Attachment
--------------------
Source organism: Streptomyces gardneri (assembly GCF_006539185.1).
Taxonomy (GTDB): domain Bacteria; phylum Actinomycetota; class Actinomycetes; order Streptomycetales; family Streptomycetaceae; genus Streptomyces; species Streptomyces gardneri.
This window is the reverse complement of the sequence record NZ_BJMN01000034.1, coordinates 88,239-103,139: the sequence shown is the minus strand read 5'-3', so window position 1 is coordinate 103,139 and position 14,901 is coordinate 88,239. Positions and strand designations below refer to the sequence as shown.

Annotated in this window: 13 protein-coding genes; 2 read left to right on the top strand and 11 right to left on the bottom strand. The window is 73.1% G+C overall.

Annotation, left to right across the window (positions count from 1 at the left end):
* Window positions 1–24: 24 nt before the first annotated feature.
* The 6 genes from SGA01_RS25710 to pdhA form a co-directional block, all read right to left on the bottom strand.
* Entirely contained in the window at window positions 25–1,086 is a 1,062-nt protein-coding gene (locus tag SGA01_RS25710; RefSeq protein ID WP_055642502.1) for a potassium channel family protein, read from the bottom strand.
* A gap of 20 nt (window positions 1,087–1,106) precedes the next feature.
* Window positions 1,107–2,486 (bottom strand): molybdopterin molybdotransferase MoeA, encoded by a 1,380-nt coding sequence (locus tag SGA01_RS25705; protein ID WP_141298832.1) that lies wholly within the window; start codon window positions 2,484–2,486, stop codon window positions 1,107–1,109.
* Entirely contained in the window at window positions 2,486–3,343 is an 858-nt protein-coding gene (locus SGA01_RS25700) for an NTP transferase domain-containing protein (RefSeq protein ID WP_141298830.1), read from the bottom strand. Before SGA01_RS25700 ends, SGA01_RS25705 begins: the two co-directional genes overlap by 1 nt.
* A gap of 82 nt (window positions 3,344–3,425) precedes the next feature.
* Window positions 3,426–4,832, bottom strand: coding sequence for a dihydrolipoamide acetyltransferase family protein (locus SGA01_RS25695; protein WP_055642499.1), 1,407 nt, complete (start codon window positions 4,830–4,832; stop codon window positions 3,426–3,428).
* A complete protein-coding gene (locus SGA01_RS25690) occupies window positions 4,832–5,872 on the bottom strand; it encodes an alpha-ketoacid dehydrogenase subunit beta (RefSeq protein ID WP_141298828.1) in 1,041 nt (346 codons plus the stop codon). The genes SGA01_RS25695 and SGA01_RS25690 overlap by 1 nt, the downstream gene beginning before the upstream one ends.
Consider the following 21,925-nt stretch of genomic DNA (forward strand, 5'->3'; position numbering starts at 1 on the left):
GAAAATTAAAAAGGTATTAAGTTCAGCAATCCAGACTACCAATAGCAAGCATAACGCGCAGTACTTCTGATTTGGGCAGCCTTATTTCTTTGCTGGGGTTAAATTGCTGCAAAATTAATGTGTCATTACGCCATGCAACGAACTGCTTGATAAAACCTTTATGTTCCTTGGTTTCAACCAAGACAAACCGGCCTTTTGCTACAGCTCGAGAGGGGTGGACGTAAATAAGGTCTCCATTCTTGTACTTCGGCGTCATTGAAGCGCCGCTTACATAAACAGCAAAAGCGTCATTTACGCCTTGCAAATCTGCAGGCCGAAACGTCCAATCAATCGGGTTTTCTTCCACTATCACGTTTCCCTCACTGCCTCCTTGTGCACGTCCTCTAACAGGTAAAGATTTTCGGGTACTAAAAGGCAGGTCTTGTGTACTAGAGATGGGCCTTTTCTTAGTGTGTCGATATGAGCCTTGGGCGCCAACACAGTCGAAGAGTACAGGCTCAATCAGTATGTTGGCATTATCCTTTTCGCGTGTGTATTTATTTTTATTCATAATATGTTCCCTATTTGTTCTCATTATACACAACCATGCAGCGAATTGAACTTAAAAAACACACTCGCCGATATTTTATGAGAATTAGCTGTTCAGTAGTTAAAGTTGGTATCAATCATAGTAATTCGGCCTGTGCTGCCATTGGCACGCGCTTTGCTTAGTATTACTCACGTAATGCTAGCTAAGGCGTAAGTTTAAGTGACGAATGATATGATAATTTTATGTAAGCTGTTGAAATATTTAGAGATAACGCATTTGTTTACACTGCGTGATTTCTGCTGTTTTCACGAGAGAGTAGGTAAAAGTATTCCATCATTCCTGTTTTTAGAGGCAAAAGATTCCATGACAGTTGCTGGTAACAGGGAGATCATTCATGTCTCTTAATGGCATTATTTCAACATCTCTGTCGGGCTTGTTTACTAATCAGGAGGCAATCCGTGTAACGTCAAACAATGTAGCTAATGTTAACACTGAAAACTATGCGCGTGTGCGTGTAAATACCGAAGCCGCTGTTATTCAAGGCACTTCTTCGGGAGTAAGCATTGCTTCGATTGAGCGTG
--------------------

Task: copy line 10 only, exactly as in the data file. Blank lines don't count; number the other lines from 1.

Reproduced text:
* Window positions 1,107–2,486 (bottom strand): molybdopterin molybdotransferase MoeA, encoded by a 1,380-nt coding sequence (locus tag SGA01_RS25705; protein ID WP_141298832.1) that lies wholly within the window; start codon window positions 2,484–2,486, stop codon window positions 1,107–1,109.